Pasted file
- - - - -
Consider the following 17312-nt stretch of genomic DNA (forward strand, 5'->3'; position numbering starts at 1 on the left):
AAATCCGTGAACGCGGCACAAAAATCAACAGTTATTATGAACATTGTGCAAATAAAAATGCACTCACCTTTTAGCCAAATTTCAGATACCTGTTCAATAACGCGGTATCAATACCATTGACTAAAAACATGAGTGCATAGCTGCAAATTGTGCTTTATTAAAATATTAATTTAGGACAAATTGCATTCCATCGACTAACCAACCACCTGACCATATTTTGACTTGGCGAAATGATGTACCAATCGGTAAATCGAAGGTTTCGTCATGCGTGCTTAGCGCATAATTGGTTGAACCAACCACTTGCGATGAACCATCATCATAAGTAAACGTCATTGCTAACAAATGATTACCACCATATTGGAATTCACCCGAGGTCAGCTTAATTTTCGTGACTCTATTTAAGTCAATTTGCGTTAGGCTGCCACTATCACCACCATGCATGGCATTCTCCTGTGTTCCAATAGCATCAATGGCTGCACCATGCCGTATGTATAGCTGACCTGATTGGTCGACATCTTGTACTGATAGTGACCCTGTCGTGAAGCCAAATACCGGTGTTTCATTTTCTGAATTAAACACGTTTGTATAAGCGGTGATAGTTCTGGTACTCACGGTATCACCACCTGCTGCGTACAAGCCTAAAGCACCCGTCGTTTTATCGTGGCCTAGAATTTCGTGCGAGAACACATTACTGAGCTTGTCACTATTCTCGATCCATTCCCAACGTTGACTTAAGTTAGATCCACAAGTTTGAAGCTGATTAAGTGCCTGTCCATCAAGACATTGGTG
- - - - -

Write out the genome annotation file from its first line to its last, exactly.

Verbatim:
Consider the following 17312-nt stretch of genomic DNA (forward strand, 5'->3'; position numbering starts at 1 on the left):
AAATCCGTGAACGCGGCACAAAAATCAACAGTTATTATGAACATTGTGCAAATAAAAATGCACTCACCTTTTAGCCAAATTTCAGATACCTGTTCAATAACGCGGTATCAATACCATTGACTAAAAACATGAGTGCATAGCTGCAAATTGTGCTTTATTAAAATATTAATTTAGGACAAATTGCATTCCATCGACTAACCAACCACCTGACCATATTTTGACTTGGCGAAATGATGTACCAATCGGTAAATCGAAGGTTTCGTCATGCGTGCTTAGCGCATAATTGGTTGAACCAACCACTTGCGATGAACCATCATCATAAGTAAACGTCATTGCTAACAAATGATTACCACCATATTGGAATTCACCCGAGGTCAGCTTAATTTTCGTGACTCTATTTAAGTCAATTTGCGTTAGGCTGCCACTATCACCACCATGCATGGCATTCTCCTGTGTTCCAATAGCATCAATGGCTGCACCATGCCGTATGTATAGCTGACCTGATTGGTCGACATCTTGTACTGATAGTGACCCTGTCGTGAAGCCAAATACCGGTGTTTCATTTTCTGAATTAAACACGTTTGTATAAGCGGTGATAGTTCTGGTACTCACGGTATCACCACCTGCTGCGTACAAGCCTAAAGCACCCGTCGTTTTATCGTGGCCTAGAATTTCGTGCGAGAACACATTACTGAGCTTGTCACTATTCTCGATCCATTCCCAACGTTGACTTAAGTTAGATCCACAAGTTTGAAGCTGATTAAGTGCCTGTCCATCAAGACATTGGTG